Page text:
What Happened to Fool Port?

My One-Stock Contest Pick This Year
Which stock did I pick?

By David Gardner

Alexandria, VA (Jan. 6, 1998) -- The Rule Breaker Portfolio scored a big gain today, demonstrating to our delight that 5%+ jumps were not just the stuff of 1998. Ahhhhhh, back in the saddle again. The Breakers of Rules rung up profits that equate to a gain in the overall portfolio of exactly 5.45% -- a sentence that is unnecessarily wordy, but whaddaya want for free? Heavens to Murgatroyd.

The market, as represented by the S&P 500, rose 2.22%. The Nasdaq gained 3.09%.

For the month, we're now up 9%, with the S&P 500 up 4%. The average mutual fund is probably up 1%, maybe breakeven. I'm surprised that industry hasn't mostly imploded by now. But so long as the Rukeysers, Dobbses, and CNBCs of the world keep interviewing fund managers as often as they do, I suppose they'll keep fund assets propped up for a while.

But long term I can already hear that GREAT BIG SUCKING SOUND coming out of the managed funds, as they move toward the more Foolish index variants. (Then who will all these guys interview -- the index funds' computer monitors?) We've been predicting this sucking sound for five years, and it's already audible. We weren't the first to say this -- Jack Bogle, THE MAN at Vanguard, was there saying it and creating it long before us -- but we were certainly blaring this message before such predictions were all the rage. And I hope we've helped improved your financial life with the message.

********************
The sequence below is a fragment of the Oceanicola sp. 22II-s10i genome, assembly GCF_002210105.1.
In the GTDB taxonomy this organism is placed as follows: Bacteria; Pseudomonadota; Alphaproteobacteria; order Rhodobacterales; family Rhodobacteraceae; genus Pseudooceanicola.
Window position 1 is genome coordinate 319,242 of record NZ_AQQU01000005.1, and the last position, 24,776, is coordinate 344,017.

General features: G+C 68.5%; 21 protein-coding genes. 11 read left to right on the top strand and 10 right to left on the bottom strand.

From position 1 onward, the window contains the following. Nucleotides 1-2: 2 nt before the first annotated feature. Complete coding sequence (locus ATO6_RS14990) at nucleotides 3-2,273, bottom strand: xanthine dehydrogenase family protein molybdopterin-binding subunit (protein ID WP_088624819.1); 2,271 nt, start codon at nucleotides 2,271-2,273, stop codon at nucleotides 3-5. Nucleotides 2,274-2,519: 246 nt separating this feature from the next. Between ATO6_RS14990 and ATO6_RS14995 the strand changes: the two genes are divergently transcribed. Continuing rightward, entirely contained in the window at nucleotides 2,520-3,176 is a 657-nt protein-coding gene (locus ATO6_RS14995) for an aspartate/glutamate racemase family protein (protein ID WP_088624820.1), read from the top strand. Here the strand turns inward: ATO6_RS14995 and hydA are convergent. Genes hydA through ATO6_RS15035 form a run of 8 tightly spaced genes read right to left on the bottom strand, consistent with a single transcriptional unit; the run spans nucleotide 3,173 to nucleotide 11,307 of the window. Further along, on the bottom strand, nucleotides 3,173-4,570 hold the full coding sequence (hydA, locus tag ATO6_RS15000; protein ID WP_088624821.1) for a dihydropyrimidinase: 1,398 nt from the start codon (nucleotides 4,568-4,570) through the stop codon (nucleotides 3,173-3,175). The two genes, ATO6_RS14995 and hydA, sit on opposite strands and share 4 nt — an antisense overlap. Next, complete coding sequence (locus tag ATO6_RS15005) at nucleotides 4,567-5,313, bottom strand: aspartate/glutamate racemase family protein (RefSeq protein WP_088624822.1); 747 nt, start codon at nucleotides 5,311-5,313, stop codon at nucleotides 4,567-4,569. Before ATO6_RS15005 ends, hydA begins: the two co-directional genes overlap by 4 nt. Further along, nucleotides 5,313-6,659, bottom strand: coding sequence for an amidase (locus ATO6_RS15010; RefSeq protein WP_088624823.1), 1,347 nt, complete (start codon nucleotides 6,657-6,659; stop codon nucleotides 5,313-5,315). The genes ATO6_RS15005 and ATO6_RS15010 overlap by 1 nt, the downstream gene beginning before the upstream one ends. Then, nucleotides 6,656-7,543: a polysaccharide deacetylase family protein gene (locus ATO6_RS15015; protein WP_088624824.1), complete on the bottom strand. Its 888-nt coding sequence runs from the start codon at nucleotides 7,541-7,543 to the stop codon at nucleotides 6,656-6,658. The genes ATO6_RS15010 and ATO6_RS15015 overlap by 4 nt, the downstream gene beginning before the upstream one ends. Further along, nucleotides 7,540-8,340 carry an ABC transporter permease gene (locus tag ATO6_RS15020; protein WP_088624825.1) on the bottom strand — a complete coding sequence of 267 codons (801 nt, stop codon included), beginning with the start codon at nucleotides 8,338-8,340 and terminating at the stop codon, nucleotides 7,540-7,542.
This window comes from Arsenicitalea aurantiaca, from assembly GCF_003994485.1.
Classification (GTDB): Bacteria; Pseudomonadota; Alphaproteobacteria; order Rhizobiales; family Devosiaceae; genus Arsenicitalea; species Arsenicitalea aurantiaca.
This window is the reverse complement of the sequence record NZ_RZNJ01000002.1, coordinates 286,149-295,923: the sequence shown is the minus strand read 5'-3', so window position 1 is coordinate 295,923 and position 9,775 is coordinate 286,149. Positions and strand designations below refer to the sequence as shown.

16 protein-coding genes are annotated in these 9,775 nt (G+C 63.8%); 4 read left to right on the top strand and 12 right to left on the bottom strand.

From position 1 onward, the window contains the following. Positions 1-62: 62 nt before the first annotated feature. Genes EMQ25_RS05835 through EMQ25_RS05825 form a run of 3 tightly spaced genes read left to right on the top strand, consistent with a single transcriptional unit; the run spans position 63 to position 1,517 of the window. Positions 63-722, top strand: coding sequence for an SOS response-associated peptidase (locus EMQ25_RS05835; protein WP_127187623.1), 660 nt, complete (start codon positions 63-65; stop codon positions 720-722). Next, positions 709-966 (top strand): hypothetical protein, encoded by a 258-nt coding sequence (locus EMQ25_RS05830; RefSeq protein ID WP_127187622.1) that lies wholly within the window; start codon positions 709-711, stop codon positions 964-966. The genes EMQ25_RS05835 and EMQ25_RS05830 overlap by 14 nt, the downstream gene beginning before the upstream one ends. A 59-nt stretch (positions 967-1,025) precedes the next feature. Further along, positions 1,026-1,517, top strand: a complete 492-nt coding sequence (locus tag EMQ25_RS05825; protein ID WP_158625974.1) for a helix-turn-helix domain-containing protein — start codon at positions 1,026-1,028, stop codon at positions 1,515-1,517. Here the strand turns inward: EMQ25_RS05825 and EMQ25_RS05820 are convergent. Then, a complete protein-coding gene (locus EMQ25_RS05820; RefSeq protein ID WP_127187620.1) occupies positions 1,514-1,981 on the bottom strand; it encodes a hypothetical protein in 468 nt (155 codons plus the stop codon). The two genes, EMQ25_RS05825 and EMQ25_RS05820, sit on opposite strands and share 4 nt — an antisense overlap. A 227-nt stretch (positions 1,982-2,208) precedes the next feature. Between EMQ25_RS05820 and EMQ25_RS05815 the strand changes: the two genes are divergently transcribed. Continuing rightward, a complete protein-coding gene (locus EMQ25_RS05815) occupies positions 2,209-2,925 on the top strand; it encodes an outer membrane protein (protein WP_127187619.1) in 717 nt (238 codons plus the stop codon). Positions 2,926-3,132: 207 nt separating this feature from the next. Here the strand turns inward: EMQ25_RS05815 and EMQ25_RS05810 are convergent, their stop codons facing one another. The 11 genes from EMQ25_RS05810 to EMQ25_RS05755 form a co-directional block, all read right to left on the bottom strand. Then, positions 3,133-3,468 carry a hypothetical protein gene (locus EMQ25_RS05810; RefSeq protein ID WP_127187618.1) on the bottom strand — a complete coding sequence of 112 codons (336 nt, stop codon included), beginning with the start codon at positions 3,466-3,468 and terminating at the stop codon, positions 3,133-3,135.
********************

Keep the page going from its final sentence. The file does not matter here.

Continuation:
OK, now down to business. Every year I enter a family stock picking contest for a good bottle of wine. The past three years, I've actually won this contest, which means that my extended family overrates me. (They don't realize that in a stock picking contest with friends that I ran several years before, I couldn't catch a W to save my life.) This year, I had a tough decision:

What is the ONE stock I'm going to choose?

(It's a simple contest, you see.)